TOPEKA, Kan. (AP) - A Kansas district court judge who is suing the state over last year’s judicial budget bill said he also is prepared to challenge the constitutionality of this year’s funding measure, which he claims threatens the state judiciary’s independence.
Attorneys for 30th Judicial District Chief Judge Larry T. Solomon filed a brief this week claiming that a “nonseverability” clause in this year’s legislation violates the separation of powers doctrine, the Lawrence Journal-World (https://bit.ly/1NYefNB ) reported.
Solomon, the current longest-serving chief judge on the Kansas bench, filed a lawsuit over a portion of last year’s judicial funding law that stripped the state Supreme Court of its authority to appoint chief judges in the local courts.
Partly in response to Solomon’s lawsuit, Kansas lawmakers this year passed a two-year funding bill and inserted a clause that says if the judge wins his case challenging the new selection process, all funding for the judicial branch for the next two years becomes “null and void.”
“This action by our Legislature and our governor strikes me as the actions of a tyrant who says either you do it my way or I’m going to wipe out the ability of our state to have a judicial branch of government,” said Pedro Irigonegaray, a Topeka attorney representing Solomon in the case in Shawnee County District Court.
Solomon’s attorneys called the nonseverability clause unprecedented and said it will be challenged if enacted.
“In the event that this Court finds that (the new selection process) is unconstitutional, we are prepared to immediately bring suit challenging the validity of (the) nonseverability provision and seeking to preliminarily enjoin its operation so as to preserve the judicial appropriations for 2016 and 2017 pending a final adjudication,” the brief stated.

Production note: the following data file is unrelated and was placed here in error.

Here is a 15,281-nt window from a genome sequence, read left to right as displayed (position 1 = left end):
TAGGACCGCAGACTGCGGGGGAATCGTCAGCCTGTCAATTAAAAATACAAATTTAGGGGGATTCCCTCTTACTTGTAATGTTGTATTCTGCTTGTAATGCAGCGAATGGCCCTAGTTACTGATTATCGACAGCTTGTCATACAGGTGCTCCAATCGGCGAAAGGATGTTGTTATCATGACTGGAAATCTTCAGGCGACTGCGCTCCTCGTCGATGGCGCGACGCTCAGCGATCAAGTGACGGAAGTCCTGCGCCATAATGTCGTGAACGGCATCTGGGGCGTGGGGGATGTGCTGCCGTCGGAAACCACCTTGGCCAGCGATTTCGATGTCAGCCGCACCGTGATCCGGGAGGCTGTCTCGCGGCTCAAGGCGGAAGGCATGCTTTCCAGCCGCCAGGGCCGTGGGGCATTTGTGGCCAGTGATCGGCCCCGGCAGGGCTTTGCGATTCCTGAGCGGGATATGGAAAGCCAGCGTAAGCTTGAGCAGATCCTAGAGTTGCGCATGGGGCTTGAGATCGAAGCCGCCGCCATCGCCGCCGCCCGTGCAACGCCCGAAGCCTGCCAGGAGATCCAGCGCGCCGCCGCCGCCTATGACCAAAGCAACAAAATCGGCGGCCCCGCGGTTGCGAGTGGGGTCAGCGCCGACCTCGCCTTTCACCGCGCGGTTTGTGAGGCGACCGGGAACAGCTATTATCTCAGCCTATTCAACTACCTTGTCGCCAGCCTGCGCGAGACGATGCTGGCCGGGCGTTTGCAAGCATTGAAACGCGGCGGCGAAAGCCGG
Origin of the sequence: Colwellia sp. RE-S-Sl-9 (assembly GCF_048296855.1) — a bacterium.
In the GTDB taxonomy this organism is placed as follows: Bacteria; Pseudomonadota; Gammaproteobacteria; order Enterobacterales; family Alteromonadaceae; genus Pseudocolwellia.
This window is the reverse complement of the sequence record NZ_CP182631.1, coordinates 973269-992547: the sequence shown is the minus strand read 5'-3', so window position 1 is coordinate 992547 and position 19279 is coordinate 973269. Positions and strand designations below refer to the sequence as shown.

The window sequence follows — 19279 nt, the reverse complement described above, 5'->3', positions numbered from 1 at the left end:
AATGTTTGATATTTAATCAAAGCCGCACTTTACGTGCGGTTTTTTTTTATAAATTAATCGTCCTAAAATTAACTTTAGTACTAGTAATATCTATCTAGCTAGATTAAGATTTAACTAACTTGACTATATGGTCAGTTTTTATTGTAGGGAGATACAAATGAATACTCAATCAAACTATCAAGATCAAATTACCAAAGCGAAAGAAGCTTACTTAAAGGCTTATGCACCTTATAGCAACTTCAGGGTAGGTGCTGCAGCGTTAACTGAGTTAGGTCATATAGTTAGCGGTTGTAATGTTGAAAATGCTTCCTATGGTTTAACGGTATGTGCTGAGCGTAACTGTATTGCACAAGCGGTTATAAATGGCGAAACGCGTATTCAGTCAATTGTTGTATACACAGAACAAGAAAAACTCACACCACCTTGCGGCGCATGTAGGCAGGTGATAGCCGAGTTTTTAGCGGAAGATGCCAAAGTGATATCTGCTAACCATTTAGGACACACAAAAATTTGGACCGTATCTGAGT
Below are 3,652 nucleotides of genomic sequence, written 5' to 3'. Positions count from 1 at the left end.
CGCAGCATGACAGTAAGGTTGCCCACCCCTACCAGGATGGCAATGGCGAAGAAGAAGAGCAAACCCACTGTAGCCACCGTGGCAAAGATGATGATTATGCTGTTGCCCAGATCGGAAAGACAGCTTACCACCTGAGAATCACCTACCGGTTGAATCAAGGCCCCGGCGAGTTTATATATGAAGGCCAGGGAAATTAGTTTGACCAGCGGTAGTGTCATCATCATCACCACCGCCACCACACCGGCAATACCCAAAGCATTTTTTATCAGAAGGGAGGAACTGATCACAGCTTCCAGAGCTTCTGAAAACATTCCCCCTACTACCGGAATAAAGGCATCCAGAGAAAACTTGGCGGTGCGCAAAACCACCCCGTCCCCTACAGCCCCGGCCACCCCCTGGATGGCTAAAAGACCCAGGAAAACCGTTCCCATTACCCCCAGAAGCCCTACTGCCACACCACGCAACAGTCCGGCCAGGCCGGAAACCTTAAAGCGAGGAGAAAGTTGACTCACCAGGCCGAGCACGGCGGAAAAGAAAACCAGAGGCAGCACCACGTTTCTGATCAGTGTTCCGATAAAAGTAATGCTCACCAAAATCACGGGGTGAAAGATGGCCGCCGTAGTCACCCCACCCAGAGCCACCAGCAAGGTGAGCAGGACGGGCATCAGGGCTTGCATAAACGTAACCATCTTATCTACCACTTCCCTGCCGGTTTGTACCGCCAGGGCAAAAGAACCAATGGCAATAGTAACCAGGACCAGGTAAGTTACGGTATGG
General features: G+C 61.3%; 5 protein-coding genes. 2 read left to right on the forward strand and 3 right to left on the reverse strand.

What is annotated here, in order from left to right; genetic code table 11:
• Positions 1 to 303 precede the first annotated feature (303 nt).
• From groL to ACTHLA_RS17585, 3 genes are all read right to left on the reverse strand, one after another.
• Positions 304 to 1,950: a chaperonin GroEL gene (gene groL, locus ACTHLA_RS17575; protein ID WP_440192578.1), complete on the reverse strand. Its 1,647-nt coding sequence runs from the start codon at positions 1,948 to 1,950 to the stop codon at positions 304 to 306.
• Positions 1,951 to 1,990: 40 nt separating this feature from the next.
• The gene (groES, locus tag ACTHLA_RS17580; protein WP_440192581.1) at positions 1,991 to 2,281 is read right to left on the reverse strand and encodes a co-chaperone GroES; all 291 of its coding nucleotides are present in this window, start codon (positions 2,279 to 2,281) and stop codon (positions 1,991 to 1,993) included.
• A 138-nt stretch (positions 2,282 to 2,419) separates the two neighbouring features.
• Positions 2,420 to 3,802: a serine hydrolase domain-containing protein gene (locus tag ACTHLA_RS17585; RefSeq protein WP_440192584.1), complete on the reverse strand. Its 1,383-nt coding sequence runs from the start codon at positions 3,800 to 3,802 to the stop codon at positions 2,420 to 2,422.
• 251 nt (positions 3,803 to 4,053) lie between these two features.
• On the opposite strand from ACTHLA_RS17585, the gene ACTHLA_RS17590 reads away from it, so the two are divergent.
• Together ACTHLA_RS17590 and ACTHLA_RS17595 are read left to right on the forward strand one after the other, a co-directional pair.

Kansas voters approved a constitutional amendment in 1972 giving the state Supreme Court “general administrative authority over all courts in the state.”
Attorneys for the state have filed a motion to dismiss the lawsuit, arguing there has been no constitutional violation.
“The Supreme Court is given authority to administer the judicial branch, just as the Governor is given authority to administer the executive branch. But in both cases, the Legislature retains legislative power under Article II to govern that administration,” state Attorney General Derek Schmidt’s office wrote in June in a brief arguing to dismiss the suit.
Brennan Center for Justice, a nonpartisan law and policy institute based at the New York University School of Law, also is representing Solomon. Matt Menendez, a Brennan Center attorney assigned to the case, said the Solomon case was a big topic of discussion at a Washington, D.C., legal conference.
“Everybody is talking about Kansas,” he said. “People are terrified that this could happen in their own state. This is being seen as a template where state courts around the country could come under attack. Nobody has seen anything like it.”
Information from: Lawrence (Kan.) Journal-World, https://www.ljworld.com
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